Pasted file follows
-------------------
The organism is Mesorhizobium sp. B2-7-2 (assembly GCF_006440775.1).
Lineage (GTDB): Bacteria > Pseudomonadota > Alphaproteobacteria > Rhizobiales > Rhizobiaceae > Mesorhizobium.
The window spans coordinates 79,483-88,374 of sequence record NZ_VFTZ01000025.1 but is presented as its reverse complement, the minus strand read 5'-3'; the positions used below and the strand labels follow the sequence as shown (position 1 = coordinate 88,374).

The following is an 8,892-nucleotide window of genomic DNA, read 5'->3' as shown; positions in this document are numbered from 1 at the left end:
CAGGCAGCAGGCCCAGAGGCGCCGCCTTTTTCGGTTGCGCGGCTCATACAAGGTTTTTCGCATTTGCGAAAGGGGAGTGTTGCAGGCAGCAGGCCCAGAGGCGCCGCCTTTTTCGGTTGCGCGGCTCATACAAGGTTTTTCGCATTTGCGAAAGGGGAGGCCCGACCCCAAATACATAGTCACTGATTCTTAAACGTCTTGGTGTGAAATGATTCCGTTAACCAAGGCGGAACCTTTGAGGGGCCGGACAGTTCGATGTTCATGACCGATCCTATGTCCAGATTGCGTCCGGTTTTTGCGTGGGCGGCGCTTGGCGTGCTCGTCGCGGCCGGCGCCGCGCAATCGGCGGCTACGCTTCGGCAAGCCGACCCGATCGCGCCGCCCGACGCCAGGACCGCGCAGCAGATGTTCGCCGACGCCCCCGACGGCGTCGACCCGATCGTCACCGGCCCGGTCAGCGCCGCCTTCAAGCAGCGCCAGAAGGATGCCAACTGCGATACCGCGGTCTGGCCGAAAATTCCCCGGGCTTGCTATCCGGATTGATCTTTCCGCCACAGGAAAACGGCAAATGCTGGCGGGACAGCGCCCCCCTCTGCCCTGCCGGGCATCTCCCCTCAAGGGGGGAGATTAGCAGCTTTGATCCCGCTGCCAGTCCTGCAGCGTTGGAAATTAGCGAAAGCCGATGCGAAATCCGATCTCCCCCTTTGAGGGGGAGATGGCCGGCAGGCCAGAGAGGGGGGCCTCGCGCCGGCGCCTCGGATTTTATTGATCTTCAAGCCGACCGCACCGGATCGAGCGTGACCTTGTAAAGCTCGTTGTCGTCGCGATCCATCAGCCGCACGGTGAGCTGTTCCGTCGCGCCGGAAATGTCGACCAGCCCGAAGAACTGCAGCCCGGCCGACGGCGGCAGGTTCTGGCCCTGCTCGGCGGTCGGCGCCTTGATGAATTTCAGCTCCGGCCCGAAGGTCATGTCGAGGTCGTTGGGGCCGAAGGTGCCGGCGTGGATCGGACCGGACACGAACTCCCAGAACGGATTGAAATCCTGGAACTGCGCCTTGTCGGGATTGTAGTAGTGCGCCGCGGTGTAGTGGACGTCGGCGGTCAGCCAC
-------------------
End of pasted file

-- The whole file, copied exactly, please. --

The organism is Mesorhizobium sp. B2-7-2 (assembly GCF_006440775.1).
Lineage (GTDB): Bacteria > Pseudomonadota > Alphaproteobacteria > Rhizobiales > Rhizobiaceae > Mesorhizobium.
The window spans coordinates 79,483-88,374 of sequence record NZ_VFTZ01000025.1 but is presented as its reverse complement, the minus strand read 5'-3'; the positions used below and the strand labels follow the sequence as shown (position 1 = coordinate 88,374).

The following is an 8,892-nucleotide window of genomic DNA, read 5'->3' as shown; positions in this document are numbered from 1 at the left end:
CAGGCAGCAGGCCCAGAGGCGCCGCCTTTTTCGGTTGCGCGGCTCATACAAGGTTTTTCGCATTTGCGAAAGGGGAGTGTTGCAGGCAGCAGGCCCAGAGGCGCCGCCTTTTTCGGTTGCGCGGCTCATACAAGGTTTTTCGCATTTGCGAAAGGGGAGGCCCGACCCCAAATACATAGTCACTGATTCTTAAACGTCTTGGTGTGAAATGATTCCGTTAACCAAGGCGGAACCTTTGAGGGGCCGGACAGTTCGATGTTCATGACCGATCCTATGTCCAGATTGCGTCCGGTTTTTGCGTGGGCGGCGCTTGGCGTGCTCGTCGCGGCCGGCGCCGCGCAATCGGCGGCTACGCTTCGGCAAGCCGACCCGATCGCGCCGCCCGACGCCAGGACCGCGCAGCAGATGTTCGCCGACGCCCCCGACGGCGTCGACCCGATCGTCACCGGCCCGGTCAGCGCCGCCTTCAAGCAGCGCCAGAAGGATGCCAACTGCGATACCGCGGTCTGGCCGAAAATTCCCCGGGCTTGCTATCCGGATTGATCTTTCCGCCACAGGAAAACGGCAAATGCTGGCGGGACAGCGCCCCCCTCTGCCCTGCCGGGCATCTCCCCTCAAGGGGGGAGATTAGCAGCTTTGATCCCGCTGCCAGTCCTGCAGCGTTGGAAATTAGCGAAAGCCGATGCGAAATCCGATCTCCCCCTTTGAGGGGGAGATGGCCGGCAGGCCAGAGAGGGGGGCCTCGCGCCGGCGCCTCGGATTTTATTGATCTTCAAGCCGACCGCACCGGATCGAGCGTGACCTTGTAAAGCTCGTTGTCGTCGCGATCCATCAGCCGCACGGTGAGCTGTTCCGTCGCGCCGGAAATGTCGACCAGCCCGAAGAACTGCAGCCCGGCCGACGGCGGCAGGTTCTGGCCCTGCTCGGCGGTCGGCGCCTTGATGAATTTCAGCTCCGGCCCGAAGGTCATGTCGAGGTCGTTGGGGCCGAAGGTGCCGGCGTGGATCGGACCGGACACGAACTCCCAGAACGGATTGAAATCCTGGAACTGCGCCTTGTCGGGATTGTAGTAGTGCGCCGCGGTGTAGTGGACGTCGGCGGTCAGCCAC